In relation to the issue of science as a body of knowledge, according to Rosenblatt (2011), we need to differentiate between the body of understanding and the body of information. My understanding is that science in an effort to understand the world, not simply the source of information. Since understanding the world is complex and we need different points of view the issue of complexity in science is becoming important. Science is viewed not only as a singular body of knowledge but more as general systems, cybernetics, chaos, deep eco-logical, enactivist and autopoietic theories which emerge in dynamic structure (Fenwick, 2009). Thus, as science educators we need to realise whose knowledge has been privileged to understand the world. As Tytler (2007, p. 22) points out, most scientists and science educators “see science as universal, and scientific knowledge as having privileged status on the basis of the reliability of the methods of science which has been criticized by different perspectives from “feminist, post-colonialist, sociological, anthropological, and from critical and cultural studies” with questions which refer to knowledge production such as “what can be known and by whom, and what constitutes and validates knowledge”.

Since scientific ideas involve human beings science is not value-free. It involves passion, love, even ambition. Thus, Bekoff (2000) states that science supposes to tell us what things are and the way they are, however, science is not value-free with many prejudices embedded in scientific training and thinking. Even though most scientists are grounded in the common sense notion of science that “science is viewed as a fact-gathering, value-free activity in which individual values and subjectivity play no role”, however we cannot ignore that scientists are humans who have individual agendas — personal, social, economical and political (Bekoff, 2000, p. 60). As science is also concerned with control, scientists often feel uncomfortable when they can’t control the variables and sometimes controlled experiments ignore the existence of complex relationships among variables (Bekoff, 2000). Therefore, some scientists feel that they learn to deal with complex situations by not oversimplifying complex relationships among variables (Bekoff, 2000). According to Bekoff (2000, p. 62) “reductionism (in science) promotes alienation, isolation, and disconnection”, thus he proposed scientists as holists and more heart-driven, which means that science is embedded with a “sense of togetherness and relationship, family and community, and awe” and “is infused with spirit, compassion, and love”.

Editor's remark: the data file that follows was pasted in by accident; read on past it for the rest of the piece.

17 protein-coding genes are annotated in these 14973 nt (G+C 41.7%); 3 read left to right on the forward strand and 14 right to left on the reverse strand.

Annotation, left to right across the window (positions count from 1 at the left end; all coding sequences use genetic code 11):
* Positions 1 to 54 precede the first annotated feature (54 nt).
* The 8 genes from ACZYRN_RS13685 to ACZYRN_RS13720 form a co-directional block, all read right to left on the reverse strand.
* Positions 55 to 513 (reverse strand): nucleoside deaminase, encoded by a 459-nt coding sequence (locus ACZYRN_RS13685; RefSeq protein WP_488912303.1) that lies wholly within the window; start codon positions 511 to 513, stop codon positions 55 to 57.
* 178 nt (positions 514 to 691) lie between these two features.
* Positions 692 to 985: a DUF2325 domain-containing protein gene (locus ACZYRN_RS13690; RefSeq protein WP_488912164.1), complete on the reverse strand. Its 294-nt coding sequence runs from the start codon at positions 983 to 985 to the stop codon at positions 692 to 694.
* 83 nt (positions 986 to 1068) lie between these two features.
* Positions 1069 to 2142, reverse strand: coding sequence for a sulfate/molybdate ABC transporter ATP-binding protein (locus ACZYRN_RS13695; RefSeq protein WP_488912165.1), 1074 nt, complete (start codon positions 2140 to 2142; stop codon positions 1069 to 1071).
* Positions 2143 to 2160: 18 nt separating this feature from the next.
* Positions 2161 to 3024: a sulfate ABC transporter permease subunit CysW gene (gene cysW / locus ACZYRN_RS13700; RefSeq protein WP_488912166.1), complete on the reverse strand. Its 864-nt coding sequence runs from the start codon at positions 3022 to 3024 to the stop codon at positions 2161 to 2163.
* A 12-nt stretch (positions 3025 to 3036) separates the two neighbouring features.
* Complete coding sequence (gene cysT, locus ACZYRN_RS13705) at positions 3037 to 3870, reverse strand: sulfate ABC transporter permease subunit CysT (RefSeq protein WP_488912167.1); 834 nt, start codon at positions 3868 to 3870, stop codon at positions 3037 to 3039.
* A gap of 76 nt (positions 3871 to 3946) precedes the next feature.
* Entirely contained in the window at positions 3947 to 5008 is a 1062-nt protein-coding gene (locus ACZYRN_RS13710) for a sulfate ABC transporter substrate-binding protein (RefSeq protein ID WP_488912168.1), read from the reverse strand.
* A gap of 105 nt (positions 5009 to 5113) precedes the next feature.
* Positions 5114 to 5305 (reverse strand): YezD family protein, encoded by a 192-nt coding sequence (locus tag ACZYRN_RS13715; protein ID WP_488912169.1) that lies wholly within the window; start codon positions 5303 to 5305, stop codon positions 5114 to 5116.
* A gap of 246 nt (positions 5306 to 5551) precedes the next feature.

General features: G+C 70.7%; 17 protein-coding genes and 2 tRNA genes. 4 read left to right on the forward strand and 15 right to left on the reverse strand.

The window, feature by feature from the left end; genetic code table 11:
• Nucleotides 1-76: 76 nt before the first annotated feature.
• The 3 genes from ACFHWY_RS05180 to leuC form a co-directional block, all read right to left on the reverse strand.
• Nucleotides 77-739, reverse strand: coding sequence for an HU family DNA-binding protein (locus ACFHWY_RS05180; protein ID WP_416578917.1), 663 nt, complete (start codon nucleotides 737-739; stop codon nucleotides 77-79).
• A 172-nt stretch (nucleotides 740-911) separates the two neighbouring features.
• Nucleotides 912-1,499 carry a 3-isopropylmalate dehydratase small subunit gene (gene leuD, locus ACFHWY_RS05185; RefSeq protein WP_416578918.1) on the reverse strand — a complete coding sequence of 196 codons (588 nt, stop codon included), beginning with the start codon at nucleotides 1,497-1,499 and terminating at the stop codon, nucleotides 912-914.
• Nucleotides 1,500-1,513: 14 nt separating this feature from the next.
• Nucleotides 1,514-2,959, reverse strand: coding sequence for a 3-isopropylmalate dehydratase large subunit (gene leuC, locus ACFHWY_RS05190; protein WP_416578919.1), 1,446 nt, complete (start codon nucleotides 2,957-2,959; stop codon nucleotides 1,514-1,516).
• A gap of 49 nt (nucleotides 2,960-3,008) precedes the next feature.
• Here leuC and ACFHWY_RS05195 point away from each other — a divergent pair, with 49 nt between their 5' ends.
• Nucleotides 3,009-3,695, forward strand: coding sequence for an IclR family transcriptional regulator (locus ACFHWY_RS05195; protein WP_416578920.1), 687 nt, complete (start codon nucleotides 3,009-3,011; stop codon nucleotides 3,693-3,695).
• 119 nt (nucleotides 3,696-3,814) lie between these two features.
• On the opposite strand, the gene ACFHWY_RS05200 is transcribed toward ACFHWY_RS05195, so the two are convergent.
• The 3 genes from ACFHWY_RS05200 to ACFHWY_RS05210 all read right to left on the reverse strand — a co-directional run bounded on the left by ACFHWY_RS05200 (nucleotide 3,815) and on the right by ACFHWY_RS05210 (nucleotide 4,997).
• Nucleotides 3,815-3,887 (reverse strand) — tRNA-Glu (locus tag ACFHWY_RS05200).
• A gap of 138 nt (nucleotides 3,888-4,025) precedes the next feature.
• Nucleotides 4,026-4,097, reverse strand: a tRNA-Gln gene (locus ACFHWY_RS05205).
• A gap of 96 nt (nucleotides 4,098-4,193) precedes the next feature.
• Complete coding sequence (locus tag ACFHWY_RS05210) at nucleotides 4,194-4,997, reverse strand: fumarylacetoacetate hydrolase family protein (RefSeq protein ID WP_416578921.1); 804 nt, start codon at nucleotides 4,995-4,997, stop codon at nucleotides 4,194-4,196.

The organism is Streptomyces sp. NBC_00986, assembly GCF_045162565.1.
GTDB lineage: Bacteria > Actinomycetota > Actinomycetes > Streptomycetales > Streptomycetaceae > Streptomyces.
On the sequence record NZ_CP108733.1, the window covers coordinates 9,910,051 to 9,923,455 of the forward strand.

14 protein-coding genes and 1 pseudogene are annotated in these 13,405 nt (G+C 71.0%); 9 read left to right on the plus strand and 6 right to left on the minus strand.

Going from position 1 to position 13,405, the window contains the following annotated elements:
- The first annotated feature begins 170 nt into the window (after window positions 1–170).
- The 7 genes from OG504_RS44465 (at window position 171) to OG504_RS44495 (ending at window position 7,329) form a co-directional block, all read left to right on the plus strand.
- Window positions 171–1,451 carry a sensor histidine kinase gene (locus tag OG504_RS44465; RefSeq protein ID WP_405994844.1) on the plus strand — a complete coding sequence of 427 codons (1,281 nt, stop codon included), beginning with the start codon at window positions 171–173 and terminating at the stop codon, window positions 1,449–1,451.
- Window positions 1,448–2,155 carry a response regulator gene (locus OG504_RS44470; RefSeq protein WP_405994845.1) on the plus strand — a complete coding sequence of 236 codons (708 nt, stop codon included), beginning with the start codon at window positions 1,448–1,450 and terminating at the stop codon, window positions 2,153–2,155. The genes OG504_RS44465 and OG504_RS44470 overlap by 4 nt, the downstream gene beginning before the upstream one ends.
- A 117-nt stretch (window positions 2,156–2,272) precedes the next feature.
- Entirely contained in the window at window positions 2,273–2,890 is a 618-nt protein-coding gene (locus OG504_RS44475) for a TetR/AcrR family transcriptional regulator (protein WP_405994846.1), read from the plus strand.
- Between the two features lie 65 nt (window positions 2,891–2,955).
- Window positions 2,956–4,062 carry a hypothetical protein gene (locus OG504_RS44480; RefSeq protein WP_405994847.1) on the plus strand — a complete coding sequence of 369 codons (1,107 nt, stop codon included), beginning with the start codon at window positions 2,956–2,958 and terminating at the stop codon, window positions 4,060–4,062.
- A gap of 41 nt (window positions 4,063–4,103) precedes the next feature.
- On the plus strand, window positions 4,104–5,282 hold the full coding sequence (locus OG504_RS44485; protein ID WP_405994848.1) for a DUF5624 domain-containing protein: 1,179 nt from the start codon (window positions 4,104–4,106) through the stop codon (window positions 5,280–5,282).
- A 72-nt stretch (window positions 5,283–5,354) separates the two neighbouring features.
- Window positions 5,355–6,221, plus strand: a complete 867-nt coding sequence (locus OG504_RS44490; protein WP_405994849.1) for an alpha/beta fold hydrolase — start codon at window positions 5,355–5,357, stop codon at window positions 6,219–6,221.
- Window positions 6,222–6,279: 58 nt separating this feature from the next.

In education, the issue of including the nature of science has been widespread as, according to McComas (2008, p. 249), science curriculum reform starts to include the nature of science which helps students to understand and appreciate the scientific enterprise both as content (the facts of science) and process (the generation and testing of truth claims in science). According to Deng, Chen, Tsai, and Chai (2011, p. 962), views of the nature of science will help students to “(a) understand the process of science, (b) make informed decisions on socio-scientific issues, (c) appreciate science as a pivotal element of contemporary culture, (d) be more aware of the norms of the scientific community, and (e) learn science content with more depth”. Students’ views of the nature of science involve 10 dimensions and can be conceptualized as a continuum ranging from positivist/empiricist to constructivist/relativist perspectives, [in which] positivist/empiricist views are labelled as naıve or inadequate views, whereas the constructivist/relativist views are labelled as informed or adequate (McComas, 2008).

Finally, we must also acknowledge indigenous scientific knowledge. McKinley (as stated in Milne, 2011, p. 8) “argues that Indigenous Knowledge is place-based knowledge, which is often dismissed as irrelevant in educational settings as science becomes, if it is not already, increasingly global and universal”. According to Milne (2011, p. 8), “Indigenous Knowledge is local and, for people, their knowledge is specific to place. Indigenous Knowledge typically consists of creation stories and cosmologies that explain the origin of the Earth and people, codes of ritual/behaviour that organize human interactions with the environment, practices and patterns of resource allocation, and a body of factual knowledge”. According to Milne (2011), the tide of positivism, logical empiricism and Eurocentrism views science as the knowledge of power, whereas a pluralist model recognises all knowledge as equal. Eurocentric science is not uniquely Western or modern. It has borrowed from knowledge traditions across the world, including the Americas, African, Chinese, Indian, Islamic, Arabic and Pacific (Milne, 2011).